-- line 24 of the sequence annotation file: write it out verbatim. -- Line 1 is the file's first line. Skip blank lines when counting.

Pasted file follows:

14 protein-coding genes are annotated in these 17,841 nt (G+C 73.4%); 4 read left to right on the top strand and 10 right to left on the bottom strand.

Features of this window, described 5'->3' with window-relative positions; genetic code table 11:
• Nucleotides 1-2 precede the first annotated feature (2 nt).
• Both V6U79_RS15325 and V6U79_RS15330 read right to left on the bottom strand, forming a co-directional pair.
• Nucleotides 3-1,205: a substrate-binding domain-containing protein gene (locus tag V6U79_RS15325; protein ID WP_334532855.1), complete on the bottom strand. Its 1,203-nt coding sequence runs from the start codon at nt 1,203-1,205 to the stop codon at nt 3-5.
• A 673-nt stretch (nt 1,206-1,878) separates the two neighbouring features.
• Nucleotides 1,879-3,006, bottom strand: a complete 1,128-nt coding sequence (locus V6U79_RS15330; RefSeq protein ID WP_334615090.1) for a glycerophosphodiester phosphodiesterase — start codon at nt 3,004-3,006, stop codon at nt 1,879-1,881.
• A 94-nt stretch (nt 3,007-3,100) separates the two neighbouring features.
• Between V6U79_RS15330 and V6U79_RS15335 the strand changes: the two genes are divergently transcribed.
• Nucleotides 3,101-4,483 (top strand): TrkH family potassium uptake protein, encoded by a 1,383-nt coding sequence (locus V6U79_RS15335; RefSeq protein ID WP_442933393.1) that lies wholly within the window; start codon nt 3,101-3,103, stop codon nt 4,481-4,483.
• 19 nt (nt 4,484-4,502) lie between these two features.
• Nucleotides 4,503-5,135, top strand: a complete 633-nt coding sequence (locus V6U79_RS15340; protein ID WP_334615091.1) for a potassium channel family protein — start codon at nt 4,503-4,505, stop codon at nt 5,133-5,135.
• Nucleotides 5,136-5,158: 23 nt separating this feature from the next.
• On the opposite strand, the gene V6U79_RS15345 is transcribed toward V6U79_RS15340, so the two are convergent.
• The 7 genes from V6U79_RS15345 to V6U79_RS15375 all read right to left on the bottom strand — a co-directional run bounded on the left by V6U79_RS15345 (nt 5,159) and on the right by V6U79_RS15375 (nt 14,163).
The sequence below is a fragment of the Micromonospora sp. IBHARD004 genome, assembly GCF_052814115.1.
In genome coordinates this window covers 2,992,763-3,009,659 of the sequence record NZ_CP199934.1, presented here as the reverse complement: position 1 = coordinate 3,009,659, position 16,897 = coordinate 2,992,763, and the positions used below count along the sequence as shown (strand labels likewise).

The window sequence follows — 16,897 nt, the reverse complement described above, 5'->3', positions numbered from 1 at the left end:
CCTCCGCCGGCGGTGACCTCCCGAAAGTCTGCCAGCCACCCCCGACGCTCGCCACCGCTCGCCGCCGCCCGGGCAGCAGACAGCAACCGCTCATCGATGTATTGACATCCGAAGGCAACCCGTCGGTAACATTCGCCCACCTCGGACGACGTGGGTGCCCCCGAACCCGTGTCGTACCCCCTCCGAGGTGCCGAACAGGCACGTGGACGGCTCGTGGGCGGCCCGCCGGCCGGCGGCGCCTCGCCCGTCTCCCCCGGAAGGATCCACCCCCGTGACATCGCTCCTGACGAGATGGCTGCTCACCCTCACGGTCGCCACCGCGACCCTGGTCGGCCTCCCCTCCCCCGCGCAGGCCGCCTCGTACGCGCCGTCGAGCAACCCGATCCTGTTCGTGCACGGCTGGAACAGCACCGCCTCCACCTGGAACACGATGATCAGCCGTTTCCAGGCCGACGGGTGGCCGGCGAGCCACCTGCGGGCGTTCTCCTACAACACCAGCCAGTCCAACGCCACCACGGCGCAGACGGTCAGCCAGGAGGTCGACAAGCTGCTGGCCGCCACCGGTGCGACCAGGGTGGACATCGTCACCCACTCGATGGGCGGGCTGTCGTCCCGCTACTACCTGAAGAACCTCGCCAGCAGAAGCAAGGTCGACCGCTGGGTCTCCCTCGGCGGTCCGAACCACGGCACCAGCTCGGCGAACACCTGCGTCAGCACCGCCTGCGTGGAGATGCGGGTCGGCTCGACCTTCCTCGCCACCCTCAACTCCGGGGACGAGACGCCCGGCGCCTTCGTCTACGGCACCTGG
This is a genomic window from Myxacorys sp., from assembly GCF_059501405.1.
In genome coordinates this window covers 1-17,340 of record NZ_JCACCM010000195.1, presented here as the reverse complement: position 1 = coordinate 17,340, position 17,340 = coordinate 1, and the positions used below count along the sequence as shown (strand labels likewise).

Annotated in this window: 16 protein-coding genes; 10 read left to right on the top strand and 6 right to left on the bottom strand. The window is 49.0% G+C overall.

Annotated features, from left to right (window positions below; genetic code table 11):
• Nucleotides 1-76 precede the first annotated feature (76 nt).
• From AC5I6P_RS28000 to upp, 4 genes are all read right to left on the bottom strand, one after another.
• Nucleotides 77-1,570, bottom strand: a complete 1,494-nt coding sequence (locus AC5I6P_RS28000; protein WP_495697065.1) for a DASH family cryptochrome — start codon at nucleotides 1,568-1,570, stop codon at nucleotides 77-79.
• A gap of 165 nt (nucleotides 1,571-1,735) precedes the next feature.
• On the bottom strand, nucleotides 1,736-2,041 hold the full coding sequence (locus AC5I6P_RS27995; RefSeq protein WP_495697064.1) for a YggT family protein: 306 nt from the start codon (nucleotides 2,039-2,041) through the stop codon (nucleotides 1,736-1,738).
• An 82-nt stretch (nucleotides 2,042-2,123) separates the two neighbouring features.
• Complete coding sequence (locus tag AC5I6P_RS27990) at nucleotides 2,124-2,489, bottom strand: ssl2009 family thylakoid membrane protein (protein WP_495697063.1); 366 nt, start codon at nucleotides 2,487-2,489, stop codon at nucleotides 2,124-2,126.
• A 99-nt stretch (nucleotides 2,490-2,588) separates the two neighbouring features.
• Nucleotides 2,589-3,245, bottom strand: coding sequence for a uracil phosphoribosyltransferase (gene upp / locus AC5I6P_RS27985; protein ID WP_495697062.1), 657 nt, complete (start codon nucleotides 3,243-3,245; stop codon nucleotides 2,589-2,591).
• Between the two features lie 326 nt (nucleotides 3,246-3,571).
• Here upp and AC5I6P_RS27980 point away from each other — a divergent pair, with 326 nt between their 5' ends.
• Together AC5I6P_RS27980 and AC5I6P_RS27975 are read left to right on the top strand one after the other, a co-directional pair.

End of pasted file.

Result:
• Nucleotides 1-76 precede the first annotated feature (76 nt).